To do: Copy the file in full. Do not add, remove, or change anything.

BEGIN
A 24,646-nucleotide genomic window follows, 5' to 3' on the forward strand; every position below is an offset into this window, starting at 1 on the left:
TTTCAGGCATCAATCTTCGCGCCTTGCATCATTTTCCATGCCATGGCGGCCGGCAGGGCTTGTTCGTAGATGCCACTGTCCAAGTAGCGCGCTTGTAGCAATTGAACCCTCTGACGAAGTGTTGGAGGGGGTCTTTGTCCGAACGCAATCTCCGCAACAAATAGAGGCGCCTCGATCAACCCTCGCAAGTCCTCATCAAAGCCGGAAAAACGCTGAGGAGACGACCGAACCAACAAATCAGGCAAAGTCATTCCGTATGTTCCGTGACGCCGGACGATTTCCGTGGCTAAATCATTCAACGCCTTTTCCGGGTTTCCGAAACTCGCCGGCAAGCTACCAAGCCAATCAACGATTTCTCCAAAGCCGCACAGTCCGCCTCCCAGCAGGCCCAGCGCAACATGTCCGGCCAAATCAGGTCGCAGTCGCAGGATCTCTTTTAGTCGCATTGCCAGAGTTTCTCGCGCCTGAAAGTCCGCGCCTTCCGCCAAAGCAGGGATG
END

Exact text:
A 24,646-nucleotide genomic window follows, 5' to 3' on the forward strand; every position below is an offset into this window, starting at 1 on the left:
TTTCAGGCATCAATCTTCGCGCCTTGCATCATTTTCCATGCCATGGCGGCCGGCAGGGCTTGTTCGTAGATGCCACTGTCCAAGTAGCGCGCTTGTAGCAATTGAACCCTCTGACGAAGTGTTGGAGGGGGTCTTTGTCCGAACGCAATCTCCGCAACAAATAGAGGCGCCTCGATCAACCCTCGCAAGTCCTCATCAAAGCCGGAAAAACGCTGAGGAGACGACCGAACCAACAAATCAGGCAAAGTCATTCCGTATGTTCCGTGACGCCGGACGATTTCCGTGGCTAAATCATTCAACGCCTTTTCCGGGTTTCCGAAACTCGCCGGCAAGCTACCAAGCCAATCAACGATTTCTCCAAAGCCGCACAGTCCGCCTCCCAGCAGGCCCAGCGCAACATGTCCGGCCAAATCAGGTCGCAGTCGCAGGATCTCTTTTAGTCGCATTGCCAGAGTTTCTCGCGCCTGAAAGTCCGCGCCTTCCGCCAAAGCAGGGATG